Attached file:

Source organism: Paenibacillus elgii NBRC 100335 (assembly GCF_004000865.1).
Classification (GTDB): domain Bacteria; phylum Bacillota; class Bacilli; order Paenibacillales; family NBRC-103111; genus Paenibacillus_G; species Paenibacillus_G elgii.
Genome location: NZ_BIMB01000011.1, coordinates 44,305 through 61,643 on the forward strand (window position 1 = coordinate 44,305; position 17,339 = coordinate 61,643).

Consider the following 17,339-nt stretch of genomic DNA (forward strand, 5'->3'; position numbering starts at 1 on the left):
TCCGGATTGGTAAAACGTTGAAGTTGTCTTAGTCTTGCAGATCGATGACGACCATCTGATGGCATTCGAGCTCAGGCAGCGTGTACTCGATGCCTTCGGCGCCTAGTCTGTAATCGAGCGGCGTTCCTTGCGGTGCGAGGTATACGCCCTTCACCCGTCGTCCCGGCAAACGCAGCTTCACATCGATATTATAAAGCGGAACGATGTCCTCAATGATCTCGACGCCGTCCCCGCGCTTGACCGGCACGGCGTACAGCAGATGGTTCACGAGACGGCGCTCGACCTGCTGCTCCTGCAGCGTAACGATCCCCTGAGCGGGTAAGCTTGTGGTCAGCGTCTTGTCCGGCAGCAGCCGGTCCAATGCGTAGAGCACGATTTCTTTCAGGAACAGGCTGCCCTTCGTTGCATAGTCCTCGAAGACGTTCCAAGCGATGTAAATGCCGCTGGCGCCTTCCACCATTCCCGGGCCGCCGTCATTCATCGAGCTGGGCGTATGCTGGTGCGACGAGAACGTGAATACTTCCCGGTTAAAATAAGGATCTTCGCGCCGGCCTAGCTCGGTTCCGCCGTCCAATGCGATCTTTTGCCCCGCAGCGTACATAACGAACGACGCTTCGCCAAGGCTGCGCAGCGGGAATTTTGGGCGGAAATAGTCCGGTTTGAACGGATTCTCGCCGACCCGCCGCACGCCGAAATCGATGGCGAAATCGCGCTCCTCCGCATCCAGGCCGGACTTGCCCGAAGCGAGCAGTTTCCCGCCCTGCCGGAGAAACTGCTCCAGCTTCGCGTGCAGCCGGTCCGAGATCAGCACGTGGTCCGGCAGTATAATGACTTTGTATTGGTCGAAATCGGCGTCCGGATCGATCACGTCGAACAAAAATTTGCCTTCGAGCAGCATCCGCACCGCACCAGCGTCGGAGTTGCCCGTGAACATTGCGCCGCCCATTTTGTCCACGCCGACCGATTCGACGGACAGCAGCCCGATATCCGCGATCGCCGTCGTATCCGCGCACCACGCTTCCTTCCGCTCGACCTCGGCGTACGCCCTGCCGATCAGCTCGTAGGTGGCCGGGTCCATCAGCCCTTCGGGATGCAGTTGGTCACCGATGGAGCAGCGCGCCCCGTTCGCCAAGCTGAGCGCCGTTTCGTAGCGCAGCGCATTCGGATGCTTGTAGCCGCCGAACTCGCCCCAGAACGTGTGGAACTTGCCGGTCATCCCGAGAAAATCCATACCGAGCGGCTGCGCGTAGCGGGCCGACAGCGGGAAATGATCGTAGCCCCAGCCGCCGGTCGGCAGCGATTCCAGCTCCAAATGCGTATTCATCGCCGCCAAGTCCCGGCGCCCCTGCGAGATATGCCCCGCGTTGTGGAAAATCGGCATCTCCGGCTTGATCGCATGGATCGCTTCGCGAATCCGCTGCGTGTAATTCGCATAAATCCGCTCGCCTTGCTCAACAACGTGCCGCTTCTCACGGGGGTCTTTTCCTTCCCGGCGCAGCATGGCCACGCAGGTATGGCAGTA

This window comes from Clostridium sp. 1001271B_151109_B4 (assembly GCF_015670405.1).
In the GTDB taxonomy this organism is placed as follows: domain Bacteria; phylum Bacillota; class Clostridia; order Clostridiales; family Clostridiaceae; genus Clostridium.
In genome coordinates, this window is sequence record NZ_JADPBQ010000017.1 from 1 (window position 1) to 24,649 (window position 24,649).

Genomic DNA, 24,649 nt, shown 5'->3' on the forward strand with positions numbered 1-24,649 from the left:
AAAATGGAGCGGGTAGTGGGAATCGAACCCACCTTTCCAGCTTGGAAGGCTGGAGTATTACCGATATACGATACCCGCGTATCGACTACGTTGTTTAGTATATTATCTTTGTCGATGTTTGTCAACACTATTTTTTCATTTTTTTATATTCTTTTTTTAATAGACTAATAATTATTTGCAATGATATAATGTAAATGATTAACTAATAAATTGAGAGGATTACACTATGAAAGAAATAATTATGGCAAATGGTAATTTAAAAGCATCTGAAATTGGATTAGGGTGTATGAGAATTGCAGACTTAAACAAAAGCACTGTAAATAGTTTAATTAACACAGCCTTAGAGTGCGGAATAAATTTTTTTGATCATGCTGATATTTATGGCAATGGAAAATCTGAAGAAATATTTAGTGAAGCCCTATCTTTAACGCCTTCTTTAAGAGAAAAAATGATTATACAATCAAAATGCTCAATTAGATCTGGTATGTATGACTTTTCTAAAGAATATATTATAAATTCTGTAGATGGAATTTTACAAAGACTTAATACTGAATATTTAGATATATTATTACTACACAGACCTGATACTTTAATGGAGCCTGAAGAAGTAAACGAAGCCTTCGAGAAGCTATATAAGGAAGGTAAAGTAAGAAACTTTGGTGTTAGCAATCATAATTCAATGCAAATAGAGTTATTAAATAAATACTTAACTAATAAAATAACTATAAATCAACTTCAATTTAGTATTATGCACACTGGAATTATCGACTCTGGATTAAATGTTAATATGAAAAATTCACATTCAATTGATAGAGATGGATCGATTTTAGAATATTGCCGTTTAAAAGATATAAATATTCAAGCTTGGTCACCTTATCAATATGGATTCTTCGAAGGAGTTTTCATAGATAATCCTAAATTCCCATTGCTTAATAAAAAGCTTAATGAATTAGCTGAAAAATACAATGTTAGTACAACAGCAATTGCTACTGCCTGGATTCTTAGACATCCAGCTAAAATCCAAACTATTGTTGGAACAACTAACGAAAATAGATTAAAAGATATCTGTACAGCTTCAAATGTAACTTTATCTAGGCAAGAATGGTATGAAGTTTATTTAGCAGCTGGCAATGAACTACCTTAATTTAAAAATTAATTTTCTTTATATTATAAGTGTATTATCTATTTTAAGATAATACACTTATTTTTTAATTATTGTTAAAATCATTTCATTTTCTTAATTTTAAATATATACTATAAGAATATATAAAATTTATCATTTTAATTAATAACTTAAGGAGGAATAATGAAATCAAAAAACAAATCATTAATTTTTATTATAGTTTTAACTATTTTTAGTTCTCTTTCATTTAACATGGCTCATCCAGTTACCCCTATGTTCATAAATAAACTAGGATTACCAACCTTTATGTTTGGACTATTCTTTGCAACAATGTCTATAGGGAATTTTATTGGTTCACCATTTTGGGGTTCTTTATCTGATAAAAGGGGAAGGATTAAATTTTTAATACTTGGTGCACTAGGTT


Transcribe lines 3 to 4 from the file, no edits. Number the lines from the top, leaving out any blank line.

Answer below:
Genome location: NZ_BIMB01000011.1, coordinates 44,305 through 61,643 on the forward strand (window position 1 = coordinate 44,305; position 17,339 = coordinate 61,643).

Consider the following 17,339-nt stretch of genomic DNA (forward strand, 5'->3'; position numbering starts at 1 on the left):